There is a stark disconnect between fashion suppliers and vendors when it comes to sustainability commitments, with at least 50% of brands and retailers not engaging suppliers in their green objectives, the UN Fashion Industry Charter for Climate Action reveals ahead of COP28 in Dubai which kicks off on 30 November.

Responsible for between 2 and 8% of annual global greenhouse gas emissions, the fashion industry has a key role to contribute in the global ambition to limiting the temperature rise to 1.5 degrees celsius in accordance with the Paris Agreement.

But while there are well-intentioned actions by the fashion sector to lower its carbon footprint and help to meet the temperature target, data suggests it will struggle to do so if it continues on its current trajectory.

UNFCCC key findings from CDP Data for 2023

  • 89% of signatories complied with the Fashion Charter’s basic reporting requirement and disclosed climate-related information via CDP. In 2022, nearly twice as many signatories submitted their response publicly when compared to 2020.
  • 45% of the active signatories in 2022 are compliant with setting public climate targets needed to keep global warming below 1.5°C. 17% more are committed to setting a 1.5°C target with the Science Based Target Initiative.
  • Disclosing signatories have demonstrated improved carbon accounting practices. 99% of disclosing signatories calculate and report their operational emissions (Scope 1 and Scope 2 emissions). Only 50% of signatories report third-party verified Scope 1 & Scope 2 emissions.
  • The number of signatories reporting their energy consumption has doubled over the past three years. 30% are not yet providing this information in the most recent disclosure cycle.
  • From 2020 to 2022, there has been a noticeable increase from 18% to 42% of signatories who reported they have set a measurable 100% renewable energy target for their operations by 2030. Data is missing for about 50% of signatories.
  • Driving Scope 3 emissions reductions is a key lever in all 1.5 degree Celsius targets set by signatories. The data provided by signatories shows a 20% increase in overall supplier engagement. In 2022, 80% of the signatories indicated they engage their supply chains on climate-related issues.
  • Signatories are increasingly disclosing that they engage with their value chain partners on climate issues by collecting primary information, incentivisation, and driving innovation and collaboration with suppliers. In the 2022 reporting cycle, 24 out of the 93 reporting companies indicated that they included climate-related requirements into their supplier contracts.

However, while 90% of signatories to the UNFCC are engaging suppliers with their green objectives, this reduces to just 50% when considering the entire fashion sector. Approved Science Based Targets (SBTs) falls to 10% on a sector-wide basis from 40% of signatories and reporting of total renewable energy consumed falls to 39% from 76% on a sector-wide vs signatories comparison. Verified scope 2 emissions disclosures fall to 16% on a sector-wide basis from 54% of signatories.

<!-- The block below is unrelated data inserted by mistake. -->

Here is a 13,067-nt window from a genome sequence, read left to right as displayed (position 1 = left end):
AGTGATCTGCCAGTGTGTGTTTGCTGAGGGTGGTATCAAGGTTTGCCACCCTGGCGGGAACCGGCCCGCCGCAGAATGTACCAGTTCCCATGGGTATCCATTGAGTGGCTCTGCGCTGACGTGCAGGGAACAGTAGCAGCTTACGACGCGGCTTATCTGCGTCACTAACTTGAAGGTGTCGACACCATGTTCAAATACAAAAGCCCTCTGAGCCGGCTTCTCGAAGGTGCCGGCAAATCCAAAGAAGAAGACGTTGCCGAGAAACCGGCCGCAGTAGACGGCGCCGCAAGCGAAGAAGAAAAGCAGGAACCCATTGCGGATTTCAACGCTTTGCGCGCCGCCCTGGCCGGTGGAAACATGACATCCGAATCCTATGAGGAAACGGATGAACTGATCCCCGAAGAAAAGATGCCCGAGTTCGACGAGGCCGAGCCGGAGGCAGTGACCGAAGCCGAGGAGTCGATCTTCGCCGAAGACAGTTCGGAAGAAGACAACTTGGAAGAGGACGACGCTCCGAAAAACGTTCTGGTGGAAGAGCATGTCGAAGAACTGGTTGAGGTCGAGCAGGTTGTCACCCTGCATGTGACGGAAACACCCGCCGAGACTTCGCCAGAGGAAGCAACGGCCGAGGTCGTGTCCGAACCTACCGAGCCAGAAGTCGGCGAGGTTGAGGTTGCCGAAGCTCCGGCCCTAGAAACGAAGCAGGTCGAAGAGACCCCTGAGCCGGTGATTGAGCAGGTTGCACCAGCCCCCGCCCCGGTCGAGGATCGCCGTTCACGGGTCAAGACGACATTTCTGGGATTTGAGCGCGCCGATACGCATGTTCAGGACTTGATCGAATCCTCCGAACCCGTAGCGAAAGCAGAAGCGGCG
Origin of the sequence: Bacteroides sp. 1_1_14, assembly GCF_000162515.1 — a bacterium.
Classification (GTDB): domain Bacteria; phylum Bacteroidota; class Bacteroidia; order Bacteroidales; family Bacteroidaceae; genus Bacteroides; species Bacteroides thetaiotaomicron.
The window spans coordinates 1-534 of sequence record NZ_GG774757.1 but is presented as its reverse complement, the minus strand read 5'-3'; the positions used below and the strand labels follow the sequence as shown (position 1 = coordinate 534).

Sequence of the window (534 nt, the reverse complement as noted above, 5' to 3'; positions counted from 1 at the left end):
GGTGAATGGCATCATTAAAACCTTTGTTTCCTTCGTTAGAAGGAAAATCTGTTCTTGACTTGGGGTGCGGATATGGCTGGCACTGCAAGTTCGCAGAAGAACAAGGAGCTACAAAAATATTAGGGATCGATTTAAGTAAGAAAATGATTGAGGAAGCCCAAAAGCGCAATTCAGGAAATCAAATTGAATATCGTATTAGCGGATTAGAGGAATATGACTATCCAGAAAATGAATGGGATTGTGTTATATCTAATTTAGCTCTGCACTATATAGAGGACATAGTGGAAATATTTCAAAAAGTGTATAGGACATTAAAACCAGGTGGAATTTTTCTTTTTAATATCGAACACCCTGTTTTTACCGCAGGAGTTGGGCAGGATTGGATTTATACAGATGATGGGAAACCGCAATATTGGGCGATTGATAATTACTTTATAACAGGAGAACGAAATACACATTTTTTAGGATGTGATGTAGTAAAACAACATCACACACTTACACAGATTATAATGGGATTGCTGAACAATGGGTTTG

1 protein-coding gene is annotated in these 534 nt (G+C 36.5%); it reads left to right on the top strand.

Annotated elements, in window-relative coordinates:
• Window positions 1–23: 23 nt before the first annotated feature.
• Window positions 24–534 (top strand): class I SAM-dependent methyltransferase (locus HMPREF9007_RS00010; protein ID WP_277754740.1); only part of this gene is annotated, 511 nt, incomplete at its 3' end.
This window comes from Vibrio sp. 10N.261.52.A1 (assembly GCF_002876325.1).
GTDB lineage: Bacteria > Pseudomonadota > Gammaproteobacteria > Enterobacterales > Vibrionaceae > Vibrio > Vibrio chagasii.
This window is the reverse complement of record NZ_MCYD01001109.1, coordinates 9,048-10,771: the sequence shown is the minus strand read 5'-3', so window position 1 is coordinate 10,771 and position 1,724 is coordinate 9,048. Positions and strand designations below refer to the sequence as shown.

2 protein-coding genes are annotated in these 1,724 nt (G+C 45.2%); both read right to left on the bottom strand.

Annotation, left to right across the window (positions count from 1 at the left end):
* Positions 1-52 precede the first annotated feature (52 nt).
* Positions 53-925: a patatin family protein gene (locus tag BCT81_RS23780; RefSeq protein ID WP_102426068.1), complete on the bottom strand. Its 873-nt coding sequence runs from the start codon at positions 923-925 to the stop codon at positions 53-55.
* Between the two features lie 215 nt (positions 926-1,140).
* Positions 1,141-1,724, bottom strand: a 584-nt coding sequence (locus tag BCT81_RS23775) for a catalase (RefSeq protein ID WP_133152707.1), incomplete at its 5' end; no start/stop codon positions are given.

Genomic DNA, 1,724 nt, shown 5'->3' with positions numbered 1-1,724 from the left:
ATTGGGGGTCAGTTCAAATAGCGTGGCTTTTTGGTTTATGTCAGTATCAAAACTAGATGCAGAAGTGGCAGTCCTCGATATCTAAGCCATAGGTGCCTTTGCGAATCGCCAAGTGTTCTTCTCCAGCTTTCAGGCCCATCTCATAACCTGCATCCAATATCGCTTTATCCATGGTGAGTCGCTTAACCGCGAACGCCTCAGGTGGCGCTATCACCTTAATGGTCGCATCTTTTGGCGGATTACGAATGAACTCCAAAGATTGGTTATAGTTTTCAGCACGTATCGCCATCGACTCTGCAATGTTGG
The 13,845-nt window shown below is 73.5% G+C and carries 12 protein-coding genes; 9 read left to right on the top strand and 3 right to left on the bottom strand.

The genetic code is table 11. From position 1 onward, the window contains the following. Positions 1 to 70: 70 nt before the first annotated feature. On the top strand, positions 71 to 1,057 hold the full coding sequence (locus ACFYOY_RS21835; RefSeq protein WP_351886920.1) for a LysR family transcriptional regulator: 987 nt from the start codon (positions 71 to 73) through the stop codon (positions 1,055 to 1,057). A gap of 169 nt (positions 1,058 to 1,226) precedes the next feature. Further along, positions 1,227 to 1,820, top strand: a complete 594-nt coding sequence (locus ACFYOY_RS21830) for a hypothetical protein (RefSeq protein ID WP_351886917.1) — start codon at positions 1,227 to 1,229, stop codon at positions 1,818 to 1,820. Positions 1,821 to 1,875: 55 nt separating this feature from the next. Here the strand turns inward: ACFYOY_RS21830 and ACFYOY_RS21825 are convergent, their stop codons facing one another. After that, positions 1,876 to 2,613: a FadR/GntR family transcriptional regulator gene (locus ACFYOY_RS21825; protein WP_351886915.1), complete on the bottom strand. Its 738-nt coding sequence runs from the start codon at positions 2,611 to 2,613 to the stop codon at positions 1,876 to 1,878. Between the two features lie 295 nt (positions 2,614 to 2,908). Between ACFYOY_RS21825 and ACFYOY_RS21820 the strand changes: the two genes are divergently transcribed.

Andrew Martin, executive vice president of the Sustainable Apparel Coalition tells Just Style we are at “a tipping point”, not just for the industry, but for the planet.

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“Traditional business models exacerbate social and environmental problems and we are not doing enough or evolving fast enough to not only mitigate but to improve them.”

Evidently, the data suggests it all falls down when it comes to collaboration and the supply of evidence-based claims.

The proof is in the pudding – but where is the pudding?

Speaking to Just Style, Liv Simpliciano, policy and research manager at Fashion Revolution asserts: “Fashion brands often use COP to announce glossy commitments. Our research in the Global Fashion Transparency Index shows that once again this year while brands are telling us more about their policies and commitments, they are telling us much less about what these policies and commitments have achieved. And in the absence of disclosed evidence, it is difficult to understand if the fashion industry is turning things around. We don’t need more commitments – we need more progress.”

In fact, according to Fashion Revolution, since the Paris Agreement came into being five years ago, global emissions have risen, so too have emissions of fashion brands.

And, according to UNFCCC, while 99 companies including brands, suppliers and retailers committed to the goals of the Fashion Industry Charter for Climate Action – correct as of 22 February 2023 – in the last three years alone, 31 signatories have lost accreditation with the Charter due to failure to report or have made the decision to leave the Charter and engage more actively with other industry coalitions.

Citing the latest Emissions Gap report, Simpliciano says we are “on track to warm our planet by nearly 3 degrees Celsius without aggressive actions, with current levels barrelling to a point of no return.”

Transparency and accountability are lacking

She believes what is halting progress is the “huge lack of transparency and accountability”.